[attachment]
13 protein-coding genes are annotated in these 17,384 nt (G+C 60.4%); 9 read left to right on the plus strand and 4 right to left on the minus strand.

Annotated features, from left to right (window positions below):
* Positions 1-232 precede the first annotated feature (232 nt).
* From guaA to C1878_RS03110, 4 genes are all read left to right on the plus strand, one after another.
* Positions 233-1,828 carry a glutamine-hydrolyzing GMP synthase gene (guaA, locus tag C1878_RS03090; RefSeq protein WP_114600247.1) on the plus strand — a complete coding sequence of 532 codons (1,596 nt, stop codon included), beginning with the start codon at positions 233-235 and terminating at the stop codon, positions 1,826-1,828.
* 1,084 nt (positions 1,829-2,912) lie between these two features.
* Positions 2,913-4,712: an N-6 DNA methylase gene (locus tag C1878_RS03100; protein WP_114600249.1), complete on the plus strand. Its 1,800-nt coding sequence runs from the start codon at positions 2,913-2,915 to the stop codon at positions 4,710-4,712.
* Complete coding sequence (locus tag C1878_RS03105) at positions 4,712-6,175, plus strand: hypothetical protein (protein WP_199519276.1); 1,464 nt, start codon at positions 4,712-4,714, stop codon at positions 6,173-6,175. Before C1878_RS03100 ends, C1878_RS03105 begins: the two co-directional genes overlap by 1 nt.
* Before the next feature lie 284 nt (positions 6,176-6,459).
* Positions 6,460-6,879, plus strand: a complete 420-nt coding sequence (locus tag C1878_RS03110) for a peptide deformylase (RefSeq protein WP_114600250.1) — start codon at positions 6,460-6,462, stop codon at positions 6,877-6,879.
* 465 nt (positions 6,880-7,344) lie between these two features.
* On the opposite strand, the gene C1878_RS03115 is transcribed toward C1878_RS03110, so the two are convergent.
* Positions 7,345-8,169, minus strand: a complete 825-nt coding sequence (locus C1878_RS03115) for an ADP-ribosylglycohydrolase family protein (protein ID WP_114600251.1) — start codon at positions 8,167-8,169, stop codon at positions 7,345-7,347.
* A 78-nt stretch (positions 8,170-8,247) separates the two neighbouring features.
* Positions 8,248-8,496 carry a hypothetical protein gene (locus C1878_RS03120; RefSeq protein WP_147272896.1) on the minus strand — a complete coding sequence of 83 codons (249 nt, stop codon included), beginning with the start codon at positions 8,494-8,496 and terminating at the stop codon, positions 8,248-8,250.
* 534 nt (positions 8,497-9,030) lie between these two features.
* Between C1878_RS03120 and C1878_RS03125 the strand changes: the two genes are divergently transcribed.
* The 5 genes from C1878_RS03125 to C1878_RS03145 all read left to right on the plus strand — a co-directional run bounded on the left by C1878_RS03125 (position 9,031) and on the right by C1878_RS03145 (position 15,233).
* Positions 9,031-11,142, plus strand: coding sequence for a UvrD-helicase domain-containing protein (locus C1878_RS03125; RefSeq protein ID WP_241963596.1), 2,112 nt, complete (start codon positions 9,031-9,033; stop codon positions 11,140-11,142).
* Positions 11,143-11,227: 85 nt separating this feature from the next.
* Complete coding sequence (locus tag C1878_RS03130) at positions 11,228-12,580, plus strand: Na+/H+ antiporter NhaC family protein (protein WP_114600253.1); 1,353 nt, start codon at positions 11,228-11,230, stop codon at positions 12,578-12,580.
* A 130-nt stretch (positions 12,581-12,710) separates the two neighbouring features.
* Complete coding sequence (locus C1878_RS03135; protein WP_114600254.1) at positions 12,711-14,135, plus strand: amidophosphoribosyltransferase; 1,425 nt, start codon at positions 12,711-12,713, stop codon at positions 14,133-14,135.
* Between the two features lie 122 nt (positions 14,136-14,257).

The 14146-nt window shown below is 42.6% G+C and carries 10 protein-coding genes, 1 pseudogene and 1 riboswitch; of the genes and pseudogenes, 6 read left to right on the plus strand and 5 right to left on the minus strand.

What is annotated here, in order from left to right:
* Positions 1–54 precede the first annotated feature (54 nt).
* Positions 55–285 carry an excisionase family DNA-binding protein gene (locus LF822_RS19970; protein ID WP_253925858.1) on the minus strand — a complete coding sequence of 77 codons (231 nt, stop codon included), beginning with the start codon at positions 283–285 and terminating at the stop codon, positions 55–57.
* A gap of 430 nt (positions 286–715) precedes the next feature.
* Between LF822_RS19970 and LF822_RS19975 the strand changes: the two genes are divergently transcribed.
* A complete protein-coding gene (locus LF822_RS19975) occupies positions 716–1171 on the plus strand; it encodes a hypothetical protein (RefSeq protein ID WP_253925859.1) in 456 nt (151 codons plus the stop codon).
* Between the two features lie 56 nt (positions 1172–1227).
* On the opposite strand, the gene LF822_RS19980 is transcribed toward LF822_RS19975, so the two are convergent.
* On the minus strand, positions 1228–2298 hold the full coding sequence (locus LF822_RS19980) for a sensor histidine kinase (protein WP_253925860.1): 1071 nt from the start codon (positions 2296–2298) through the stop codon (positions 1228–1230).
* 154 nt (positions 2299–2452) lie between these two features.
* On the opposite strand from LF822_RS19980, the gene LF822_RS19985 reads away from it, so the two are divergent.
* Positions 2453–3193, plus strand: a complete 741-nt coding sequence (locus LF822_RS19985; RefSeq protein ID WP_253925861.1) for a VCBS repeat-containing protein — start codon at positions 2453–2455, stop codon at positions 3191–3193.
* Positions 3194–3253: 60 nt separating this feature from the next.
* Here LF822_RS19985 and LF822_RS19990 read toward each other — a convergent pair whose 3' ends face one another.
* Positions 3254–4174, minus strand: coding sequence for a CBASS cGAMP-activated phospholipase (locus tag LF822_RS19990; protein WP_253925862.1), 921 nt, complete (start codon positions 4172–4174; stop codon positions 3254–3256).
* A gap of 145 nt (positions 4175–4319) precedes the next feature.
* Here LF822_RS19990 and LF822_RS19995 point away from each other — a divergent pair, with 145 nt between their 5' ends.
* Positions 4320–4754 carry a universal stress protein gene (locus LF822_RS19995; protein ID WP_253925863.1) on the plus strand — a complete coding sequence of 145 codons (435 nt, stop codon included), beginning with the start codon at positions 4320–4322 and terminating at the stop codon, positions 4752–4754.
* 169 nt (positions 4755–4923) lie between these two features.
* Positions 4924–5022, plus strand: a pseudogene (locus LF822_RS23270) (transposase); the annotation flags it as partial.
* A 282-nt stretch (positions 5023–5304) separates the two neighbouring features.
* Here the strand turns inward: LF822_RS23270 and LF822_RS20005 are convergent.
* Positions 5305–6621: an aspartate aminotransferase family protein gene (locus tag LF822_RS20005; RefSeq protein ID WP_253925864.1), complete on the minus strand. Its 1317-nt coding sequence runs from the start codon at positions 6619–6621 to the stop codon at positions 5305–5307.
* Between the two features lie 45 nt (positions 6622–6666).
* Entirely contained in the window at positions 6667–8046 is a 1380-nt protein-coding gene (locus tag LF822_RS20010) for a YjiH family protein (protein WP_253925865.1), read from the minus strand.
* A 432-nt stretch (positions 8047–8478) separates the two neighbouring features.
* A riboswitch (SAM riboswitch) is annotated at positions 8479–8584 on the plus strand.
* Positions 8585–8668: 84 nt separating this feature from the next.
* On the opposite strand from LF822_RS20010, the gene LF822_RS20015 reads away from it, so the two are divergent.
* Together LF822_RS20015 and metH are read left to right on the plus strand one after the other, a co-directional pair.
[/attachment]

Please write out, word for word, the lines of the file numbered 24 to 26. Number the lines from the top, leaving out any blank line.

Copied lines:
* Between the two features lie 122 nt (positions 14,136-14,257).

The 14146-nt window shown below is 42.6% G+C and carries 10 protein-coding genes, 1 pseudogene and 1 riboswitch; of the genes and pseudogenes, 6 read left to right on the plus strand and 5 right to left on the minus strand.

What is annotated here, in order from left to right: